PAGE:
As health care costs rise and patients see higher co-pays and deductibles, Hartman says, more parents will question the need to go to the doctor for every cold, rash or stomach bug.
"Parents are going to be more willing to pay high co-pays to talk about educational things in their kids rather than having a strep test done," Hartman says. "They will look more for value when it comes directly out of their pockets and physicians need to be prepared for this."
Doctors Prepare For New Approach To Health Care
Hartman and his colleagues are also preparing for a push from insurers to move away from paying for every service to having doctors manage an overall budget for patients’ care. Doctors would receive bonuses based on patients’ good health.
At Westwood-Mansfield, Dr. Karen Halle says she and her colleagues started getting ready for this move to global payments about two years ago, when a state commission proposed the idea.
"I think we all realize it’s coming," Halle says, pausing to work on a patient's record. "At least in our practice, we’re trying to set the way, so when it does come we can respond quickly, and hopefully not feel the pain of not taking it into account, because we know it's coming in the future."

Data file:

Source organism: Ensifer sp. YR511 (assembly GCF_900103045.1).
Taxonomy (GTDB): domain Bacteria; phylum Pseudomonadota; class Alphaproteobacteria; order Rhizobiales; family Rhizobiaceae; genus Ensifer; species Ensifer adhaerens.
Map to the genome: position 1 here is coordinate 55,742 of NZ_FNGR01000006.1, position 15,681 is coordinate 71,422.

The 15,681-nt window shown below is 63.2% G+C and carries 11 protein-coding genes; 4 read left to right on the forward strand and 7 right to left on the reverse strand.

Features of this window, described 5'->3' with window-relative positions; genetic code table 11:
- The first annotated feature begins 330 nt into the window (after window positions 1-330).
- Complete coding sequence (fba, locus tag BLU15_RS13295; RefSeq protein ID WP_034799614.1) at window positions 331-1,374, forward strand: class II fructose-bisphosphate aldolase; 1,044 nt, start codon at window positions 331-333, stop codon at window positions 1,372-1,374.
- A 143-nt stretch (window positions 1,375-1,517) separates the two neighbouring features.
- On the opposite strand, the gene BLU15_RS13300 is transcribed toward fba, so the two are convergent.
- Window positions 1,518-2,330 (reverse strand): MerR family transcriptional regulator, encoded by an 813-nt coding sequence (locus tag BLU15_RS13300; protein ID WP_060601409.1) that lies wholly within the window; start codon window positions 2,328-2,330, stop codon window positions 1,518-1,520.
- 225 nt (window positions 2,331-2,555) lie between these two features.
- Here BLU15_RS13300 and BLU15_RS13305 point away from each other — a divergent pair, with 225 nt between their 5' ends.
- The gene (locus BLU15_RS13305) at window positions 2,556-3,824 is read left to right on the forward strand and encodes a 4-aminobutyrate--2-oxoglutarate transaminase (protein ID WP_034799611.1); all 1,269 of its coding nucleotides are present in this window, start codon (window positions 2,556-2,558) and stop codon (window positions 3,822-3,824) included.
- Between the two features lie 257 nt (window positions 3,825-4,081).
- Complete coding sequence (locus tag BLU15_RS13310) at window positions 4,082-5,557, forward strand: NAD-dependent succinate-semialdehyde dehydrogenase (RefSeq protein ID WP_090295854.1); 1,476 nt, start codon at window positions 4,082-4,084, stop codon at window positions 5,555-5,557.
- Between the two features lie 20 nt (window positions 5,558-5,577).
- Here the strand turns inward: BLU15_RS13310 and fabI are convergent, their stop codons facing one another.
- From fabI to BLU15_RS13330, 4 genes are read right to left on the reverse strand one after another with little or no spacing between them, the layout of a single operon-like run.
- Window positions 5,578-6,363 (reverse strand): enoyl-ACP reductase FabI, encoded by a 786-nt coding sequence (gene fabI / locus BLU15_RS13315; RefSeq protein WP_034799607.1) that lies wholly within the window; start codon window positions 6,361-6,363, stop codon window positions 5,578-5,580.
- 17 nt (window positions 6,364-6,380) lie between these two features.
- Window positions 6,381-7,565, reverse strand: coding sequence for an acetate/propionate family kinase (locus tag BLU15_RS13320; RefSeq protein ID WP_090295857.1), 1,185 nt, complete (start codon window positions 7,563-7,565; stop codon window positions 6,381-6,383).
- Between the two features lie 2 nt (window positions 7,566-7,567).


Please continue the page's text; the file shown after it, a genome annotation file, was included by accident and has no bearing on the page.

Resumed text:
This practice hasn't moved to global payments yet. It would have to partner with a larger group, likely Children’s Hospital Boston, so it could manage the costs of a child’s surgery, for example, or cancer treatment. For now, Halle says, the focus is on reducing unnecessary office visits and freeing up more time for complicated medical problems.
"What you’re going to have to find is a way for patients not to utilize a lot of extra resources they don’t need," Halle says. "You’ve got to do that, otherwise I don’t think we’ll be able to survive, and save the system money. We have to save everybody money."
These pediatricians spend a lot of time looking at numbers: wait times, types of visits and patient progress on controlling asthma, a child's weight or anxiety. Massachusetts Health Quality Partners, a nonprofit that rates physician groups, calls them a model for using information to improve patient care, and the practice’s scores are up.
Back in the waiting room, Hartman has one caution about the home strep test: the positive and negative lines resemble another home test.
"One mother left it on the counter and her husband walked in, he thought it was a positive pregnancy test," Hartman says, laughing, as a nurse calls him to examine the boy with sports-induced asthma.
Asthma is one of the major conditions Hartman hopes to focus on, along with obesity, learning disabilities and mood disorders, as parents deal with more routine care at home. These major conditions aren't easy to manage in 15-minute appointments, one more reason Hartman and his colleagues are taking the leap away from payments based on volume to payments based on how effectively doctors care for patients.
This program aired on December 17, 2010.